Paul Gregoire

PM to enact discriminatory laws under the guise of “religious freedom”

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Despite us being a secular country, our religious PM is set to enable a raft of discriminatory laws last seen in the fires of the marriage equality debate.

 

 

Scott Morrison indicated in an interview last week with Fairfax Media that enacting laws to protect religious freedoms is an important part of his agenda. This means the new prime minister wants to pass laws that would enable Christians to discriminate against members of the LGBTIQ community.

Religious protection laws have become a priority issue for the Liberal Party’s religious right, since marriage equality was legalised in December last year. And now with the nation’s first Pentecostal PM at the helm, this conservative element is one step closer to seeing a bill drafted to create them.

Since becoming the head of government, Morrison has placed his religion front and centre. During his first major speech as prime minister, he invoked the power of prayer and spoke on the importance of ritual.

But this is nothing new. In his 2008 maiden speech in parliament, he asserted that his “personal faith in Jesus Christ is not a political agenda.” But, then he went on to challenge the separation of religion and state in this country, declaring that “Australia is not a secular country. It is a free country.”

This is despite section 116 of the Australian Constitution clearly outlining that the state cannot establish or promote any religion, and nor can religion be a prerequisite for office.

And now, after Australia finally lifted the prohibition on same-sex marriage, the new PM wants to pass laws that will protect members of the nation’s majority religion from discrimination, meaning it will allow them to treat people differently based on their sexuality.

 

Responding to same-sex marriage

In his recent interview, Morrison stated that laws protecting religious freedoms would be informed by the Ruddock inquiry into religious freedoms report, which was tabled in May, although it hasn’t actually been released to the public as yet.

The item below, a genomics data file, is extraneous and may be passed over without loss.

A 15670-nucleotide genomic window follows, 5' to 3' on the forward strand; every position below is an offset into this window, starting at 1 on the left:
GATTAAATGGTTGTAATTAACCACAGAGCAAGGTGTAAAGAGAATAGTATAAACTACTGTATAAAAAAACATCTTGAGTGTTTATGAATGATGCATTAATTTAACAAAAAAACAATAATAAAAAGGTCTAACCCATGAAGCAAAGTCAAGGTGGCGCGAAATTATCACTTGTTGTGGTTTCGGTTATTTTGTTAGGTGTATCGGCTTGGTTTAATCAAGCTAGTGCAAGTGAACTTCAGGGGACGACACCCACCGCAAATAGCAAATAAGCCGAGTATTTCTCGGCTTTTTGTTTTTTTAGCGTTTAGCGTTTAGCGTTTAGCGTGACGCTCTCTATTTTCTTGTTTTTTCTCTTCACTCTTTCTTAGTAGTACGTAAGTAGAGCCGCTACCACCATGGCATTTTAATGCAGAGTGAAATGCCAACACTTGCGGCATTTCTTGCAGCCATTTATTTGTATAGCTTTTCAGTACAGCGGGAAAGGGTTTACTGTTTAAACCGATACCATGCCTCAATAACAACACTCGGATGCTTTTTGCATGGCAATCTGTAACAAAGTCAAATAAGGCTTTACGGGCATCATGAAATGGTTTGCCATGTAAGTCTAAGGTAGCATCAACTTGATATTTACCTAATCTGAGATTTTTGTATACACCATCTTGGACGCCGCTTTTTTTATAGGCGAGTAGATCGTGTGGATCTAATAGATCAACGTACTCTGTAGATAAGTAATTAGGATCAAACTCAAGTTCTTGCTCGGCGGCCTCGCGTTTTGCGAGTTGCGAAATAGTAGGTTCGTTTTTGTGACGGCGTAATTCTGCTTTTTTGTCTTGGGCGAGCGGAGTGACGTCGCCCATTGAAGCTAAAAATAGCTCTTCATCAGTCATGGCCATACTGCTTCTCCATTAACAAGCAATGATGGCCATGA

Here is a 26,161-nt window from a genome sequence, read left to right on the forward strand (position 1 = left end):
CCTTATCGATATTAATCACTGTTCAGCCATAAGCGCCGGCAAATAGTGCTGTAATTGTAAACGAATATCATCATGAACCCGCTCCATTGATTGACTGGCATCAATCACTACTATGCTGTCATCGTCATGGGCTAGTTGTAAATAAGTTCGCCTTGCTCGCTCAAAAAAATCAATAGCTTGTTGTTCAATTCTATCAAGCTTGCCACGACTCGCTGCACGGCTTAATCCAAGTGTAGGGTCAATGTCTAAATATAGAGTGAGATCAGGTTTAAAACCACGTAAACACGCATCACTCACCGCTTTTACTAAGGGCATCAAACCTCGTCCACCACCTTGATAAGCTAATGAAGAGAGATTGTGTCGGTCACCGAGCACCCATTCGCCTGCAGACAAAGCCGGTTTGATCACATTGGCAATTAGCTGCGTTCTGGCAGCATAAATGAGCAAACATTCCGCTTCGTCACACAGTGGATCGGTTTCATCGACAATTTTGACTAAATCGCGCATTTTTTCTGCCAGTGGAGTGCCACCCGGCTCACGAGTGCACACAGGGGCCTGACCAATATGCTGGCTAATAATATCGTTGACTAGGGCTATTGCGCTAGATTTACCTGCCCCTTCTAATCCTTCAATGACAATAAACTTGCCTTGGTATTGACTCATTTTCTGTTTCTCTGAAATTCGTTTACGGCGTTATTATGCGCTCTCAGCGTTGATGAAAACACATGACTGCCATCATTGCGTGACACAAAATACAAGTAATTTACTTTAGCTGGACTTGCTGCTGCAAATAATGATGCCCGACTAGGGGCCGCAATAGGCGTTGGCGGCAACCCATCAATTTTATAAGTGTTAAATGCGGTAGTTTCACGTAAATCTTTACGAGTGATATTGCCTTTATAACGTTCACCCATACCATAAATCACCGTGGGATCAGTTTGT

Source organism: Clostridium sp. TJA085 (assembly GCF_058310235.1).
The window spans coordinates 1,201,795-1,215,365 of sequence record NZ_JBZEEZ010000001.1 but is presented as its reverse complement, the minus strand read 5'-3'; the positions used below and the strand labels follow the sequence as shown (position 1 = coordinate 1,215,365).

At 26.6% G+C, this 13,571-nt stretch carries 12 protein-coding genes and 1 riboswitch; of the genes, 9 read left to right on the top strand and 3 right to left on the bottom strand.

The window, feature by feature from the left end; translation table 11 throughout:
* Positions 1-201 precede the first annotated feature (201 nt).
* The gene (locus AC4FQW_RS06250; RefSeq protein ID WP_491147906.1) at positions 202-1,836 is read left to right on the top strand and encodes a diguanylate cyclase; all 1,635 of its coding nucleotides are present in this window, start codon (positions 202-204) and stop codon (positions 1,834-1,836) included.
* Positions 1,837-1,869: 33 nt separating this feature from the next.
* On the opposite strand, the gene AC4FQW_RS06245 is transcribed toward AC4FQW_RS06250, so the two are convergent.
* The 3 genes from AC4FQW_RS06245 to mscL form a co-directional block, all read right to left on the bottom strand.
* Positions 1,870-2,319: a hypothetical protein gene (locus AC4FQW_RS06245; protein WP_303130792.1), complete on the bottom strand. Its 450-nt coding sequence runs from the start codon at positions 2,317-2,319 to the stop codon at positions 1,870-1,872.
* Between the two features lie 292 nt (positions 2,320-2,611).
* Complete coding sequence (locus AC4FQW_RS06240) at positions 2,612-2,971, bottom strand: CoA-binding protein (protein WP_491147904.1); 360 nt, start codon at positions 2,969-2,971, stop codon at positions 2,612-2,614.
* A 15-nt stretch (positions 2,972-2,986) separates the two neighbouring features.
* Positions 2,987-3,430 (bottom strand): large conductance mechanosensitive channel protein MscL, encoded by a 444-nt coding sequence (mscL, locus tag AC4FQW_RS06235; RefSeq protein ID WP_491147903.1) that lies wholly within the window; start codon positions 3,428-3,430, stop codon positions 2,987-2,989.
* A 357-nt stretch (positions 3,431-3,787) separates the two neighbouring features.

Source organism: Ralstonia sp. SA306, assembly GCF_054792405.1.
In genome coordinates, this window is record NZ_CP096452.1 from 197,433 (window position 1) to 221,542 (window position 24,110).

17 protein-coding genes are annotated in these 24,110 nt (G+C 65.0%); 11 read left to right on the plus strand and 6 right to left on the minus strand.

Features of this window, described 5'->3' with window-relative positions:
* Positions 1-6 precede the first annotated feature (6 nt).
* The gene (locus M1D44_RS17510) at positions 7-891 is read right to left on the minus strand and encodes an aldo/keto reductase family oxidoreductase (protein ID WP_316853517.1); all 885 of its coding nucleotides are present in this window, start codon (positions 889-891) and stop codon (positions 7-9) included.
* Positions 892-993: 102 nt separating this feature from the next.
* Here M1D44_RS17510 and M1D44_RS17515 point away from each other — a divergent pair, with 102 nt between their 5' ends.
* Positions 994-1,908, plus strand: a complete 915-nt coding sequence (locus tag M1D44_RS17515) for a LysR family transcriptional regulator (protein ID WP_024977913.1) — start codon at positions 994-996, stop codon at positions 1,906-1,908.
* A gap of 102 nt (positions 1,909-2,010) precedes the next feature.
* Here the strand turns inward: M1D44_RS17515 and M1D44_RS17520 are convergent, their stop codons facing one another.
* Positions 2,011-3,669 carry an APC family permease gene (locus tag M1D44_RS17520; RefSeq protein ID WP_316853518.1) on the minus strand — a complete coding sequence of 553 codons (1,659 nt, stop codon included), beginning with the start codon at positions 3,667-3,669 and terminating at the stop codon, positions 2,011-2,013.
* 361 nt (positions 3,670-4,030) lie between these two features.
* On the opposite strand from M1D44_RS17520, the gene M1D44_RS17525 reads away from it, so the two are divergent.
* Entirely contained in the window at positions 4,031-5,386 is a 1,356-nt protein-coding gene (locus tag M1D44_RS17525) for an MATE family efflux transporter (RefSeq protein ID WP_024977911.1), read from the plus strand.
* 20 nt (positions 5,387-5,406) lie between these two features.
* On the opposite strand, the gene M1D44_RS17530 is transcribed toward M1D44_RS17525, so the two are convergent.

The Ruddock inquiry was commissioned by former PM Malcolm Turnbull in response to the concerns of his colleagues over marriage equality laws. Morrison was a key figure who opposed these laws and led the push to have religious protections amendments made to the same-sex marriage bill.

Incidentally, Philip Ruddock, the head of the inquiry, was attorney general in 2004, when the Howard government amended the Marriage Act to explicitly outlaw same-sex marriage.

 

Pesky anti-discrimination laws

But, the interim report of a similar review was released to the public in November last year. The Human Rights Sub-Committee inquiry into the status of the human right to freedom of religion or belief found that “legal protection of religious freedom in Australia is limited.”

The report outlined that threats to religious freedoms aren’t due to the dominance of one religion over all others. But rather, the problem is posed by state anti-discrimination laws, “which do not allow for lawful differentiation of treatment by religious individuals and organisations.”

The authors of the report state that “religious exemptions within non-discrimination laws provide some protection,” which is a reference to the fact that religious exemption provisions already exist in certain Commonwealth legislation.

 

The right to discriminate

The Sex Discrimination Act, the Age Discrimination Act and the Fair Work Act all contain exemptions for religious bodies, meaning these institutions have the right to treat an individual whose lifestyle doesn’t correspond with their beliefs in a way that would otherwise be classed as discriminatory.